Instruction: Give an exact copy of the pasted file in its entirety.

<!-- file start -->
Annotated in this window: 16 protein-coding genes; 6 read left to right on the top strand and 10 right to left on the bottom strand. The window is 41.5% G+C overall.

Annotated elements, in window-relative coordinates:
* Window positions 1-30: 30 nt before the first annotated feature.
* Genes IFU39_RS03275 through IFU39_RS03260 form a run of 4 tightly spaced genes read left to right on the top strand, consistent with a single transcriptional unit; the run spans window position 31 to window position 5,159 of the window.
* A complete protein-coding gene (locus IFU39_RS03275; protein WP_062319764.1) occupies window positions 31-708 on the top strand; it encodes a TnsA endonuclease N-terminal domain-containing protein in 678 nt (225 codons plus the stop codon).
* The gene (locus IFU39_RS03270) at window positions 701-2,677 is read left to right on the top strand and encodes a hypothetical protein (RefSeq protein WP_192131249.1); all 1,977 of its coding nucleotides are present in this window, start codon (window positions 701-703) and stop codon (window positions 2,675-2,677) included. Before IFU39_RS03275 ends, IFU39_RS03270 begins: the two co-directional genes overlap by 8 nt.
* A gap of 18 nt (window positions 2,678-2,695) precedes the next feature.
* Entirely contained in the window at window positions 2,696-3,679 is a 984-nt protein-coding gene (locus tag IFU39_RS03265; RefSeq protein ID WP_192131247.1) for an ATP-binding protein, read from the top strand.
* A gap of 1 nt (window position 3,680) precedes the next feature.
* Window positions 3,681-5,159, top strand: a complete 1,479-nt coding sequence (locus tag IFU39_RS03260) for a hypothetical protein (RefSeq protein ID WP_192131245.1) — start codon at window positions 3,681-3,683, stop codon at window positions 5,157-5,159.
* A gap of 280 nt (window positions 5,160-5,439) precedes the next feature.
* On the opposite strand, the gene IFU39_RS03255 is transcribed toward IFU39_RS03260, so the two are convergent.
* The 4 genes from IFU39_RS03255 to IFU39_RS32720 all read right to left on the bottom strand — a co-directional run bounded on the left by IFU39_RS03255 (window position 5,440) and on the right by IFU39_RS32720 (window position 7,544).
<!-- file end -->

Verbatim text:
Annotated in this window: 16 protein-coding genes; 6 read left to right on the top strand and 10 right to left on the bottom strand. The window is 41.5% G+C overall.

Annotated elements, in window-relative coordinates:
* Window positions 1-30: 30 nt before the first annotated feature.
* Genes IFU39_RS03275 through IFU39_RS03260 form a run of 4 tightly spaced genes read left to right on the top strand, consistent with a single transcriptional unit; the run spans window position 31 to window position 5,159 of the window.
* A complete protein-coding gene (locus IFU39_RS03275; protein WP_062319764.1) occupies window positions 31-708 on the top strand; it encodes a TnsA endonuclease N-terminal domain-containing protein in 678 nt (225 codons plus the stop codon).
* The gene (locus IFU39_RS03270) at window positions 701-2,677 is read left to right on the top strand and encodes a hypothetical protein (RefSeq protein WP_192131249.1); all 1,977 of its coding nucleotides are present in this window, start codon (window positions 701-703) and stop codon (window positions 2,675-2,677) included. Before IFU39_RS03275 ends, IFU39_RS03270 begins: the two co-directional genes overlap by 8 nt.
* A gap of 18 nt (window positions 2,678-2,695) precedes the next feature.
* Entirely contained in the window at window positions 2,696-3,679 is a 984-nt protein-coding gene (locus tag IFU39_RS03265; RefSeq protein ID WP_192131247.1) for an ATP-binding protein, read from the top strand.
* A gap of 1 nt (window position 3,680) precedes the next feature.
* Window positions 3,681-5,159, top strand: a complete 1,479-nt coding sequence (locus tag IFU39_RS03260) for a hypothetical protein (RefSeq protein ID WP_192131245.1) — start codon at window positions 3,681-3,683, stop codon at window positions 5,157-5,159.
* A gap of 280 nt (window positions 5,160-5,439) precedes the next feature.
* On the opposite strand, the gene IFU39_RS03255 is transcribed toward IFU39_RS03260, so the two are convergent.
* The 4 genes from IFU39_RS03255 to IFU39_RS32720 all read right to left on the bottom strand — a co-directional run bounded on the left by IFU39_RS03255 (window position 5,440) and on the right by IFU39_RS32720 (window position 7,544).